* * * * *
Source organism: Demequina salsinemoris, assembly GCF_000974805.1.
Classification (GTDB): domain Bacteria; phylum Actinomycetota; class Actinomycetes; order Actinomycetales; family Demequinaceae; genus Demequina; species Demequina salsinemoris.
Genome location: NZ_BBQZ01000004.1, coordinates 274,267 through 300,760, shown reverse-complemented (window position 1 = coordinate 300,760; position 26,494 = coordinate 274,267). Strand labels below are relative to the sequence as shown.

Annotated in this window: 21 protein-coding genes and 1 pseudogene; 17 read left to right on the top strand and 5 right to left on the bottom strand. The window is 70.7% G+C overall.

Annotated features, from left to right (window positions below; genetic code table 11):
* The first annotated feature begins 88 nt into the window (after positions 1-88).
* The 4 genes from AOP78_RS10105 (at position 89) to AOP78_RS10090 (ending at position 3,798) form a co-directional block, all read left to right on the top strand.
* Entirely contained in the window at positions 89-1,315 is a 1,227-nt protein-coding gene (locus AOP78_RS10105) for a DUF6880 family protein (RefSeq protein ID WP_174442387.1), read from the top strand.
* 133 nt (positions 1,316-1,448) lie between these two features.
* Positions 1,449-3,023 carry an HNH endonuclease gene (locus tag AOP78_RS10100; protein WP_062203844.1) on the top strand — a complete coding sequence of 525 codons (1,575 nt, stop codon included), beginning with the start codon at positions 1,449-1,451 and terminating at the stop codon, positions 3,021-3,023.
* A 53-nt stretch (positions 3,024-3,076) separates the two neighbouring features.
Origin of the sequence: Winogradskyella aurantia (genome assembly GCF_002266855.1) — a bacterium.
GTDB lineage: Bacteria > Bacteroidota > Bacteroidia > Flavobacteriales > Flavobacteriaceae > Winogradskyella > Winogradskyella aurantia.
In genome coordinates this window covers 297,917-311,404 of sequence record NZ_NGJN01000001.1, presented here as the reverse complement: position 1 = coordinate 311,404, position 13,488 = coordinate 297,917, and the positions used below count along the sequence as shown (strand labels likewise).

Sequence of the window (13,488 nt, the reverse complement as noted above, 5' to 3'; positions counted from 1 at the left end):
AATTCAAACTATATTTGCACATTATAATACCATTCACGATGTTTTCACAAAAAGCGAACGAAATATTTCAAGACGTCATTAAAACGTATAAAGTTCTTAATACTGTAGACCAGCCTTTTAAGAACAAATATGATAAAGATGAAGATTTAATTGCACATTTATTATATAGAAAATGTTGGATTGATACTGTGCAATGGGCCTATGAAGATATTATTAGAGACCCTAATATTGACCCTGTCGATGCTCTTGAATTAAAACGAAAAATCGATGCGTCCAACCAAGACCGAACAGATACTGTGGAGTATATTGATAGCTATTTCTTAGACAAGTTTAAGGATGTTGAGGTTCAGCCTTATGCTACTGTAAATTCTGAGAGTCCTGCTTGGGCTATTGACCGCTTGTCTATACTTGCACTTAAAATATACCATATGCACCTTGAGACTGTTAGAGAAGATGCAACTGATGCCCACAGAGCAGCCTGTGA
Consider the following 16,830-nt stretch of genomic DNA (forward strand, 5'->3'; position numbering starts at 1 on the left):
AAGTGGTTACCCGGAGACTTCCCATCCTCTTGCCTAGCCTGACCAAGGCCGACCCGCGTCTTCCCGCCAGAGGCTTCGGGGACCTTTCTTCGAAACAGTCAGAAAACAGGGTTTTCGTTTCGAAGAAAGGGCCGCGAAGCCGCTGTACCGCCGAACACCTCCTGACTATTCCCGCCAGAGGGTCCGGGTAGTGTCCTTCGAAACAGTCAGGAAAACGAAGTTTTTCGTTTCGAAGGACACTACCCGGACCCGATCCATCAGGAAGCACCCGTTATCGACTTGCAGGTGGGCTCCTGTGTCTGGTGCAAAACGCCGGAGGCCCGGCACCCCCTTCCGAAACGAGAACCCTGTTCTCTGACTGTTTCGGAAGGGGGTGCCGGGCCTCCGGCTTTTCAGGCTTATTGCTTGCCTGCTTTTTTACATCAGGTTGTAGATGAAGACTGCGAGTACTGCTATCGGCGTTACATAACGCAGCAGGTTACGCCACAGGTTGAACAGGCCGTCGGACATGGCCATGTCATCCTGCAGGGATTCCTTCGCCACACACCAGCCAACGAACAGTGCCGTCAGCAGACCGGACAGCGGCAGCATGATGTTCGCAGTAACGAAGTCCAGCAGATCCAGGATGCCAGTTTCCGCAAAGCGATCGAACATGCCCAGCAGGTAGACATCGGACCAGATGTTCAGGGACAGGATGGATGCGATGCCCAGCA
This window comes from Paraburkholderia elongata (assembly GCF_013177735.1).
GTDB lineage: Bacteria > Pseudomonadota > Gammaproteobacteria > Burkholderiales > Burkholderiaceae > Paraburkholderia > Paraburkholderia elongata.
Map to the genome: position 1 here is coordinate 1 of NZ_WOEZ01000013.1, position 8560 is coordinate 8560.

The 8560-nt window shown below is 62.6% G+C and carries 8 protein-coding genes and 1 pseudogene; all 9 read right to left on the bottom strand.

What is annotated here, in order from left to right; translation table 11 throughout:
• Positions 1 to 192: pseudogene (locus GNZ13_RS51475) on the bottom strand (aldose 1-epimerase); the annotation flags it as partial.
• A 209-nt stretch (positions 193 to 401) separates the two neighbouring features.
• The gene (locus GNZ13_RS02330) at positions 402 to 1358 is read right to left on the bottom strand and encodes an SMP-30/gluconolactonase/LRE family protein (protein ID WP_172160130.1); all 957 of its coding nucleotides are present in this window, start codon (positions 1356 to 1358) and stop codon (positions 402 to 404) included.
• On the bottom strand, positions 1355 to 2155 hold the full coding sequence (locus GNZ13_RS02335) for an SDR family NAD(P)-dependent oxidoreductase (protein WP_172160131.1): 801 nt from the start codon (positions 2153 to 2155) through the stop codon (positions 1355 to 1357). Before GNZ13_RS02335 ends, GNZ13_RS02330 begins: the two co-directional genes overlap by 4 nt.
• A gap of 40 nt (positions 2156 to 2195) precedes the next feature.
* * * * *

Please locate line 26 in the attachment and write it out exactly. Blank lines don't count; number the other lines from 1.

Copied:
• The gene (locus GNZ13_RS02330) at positions 402 to 1358 is read right to left on the bottom strand and encodes an SMP-30/gluconolactonase/LRE family protein (protein ID WP_172160130.1); all 957 of its coding nucleotides are present in this window, start codon (positions 1356 to 1358) and stop codon (positions 402 to 404) included.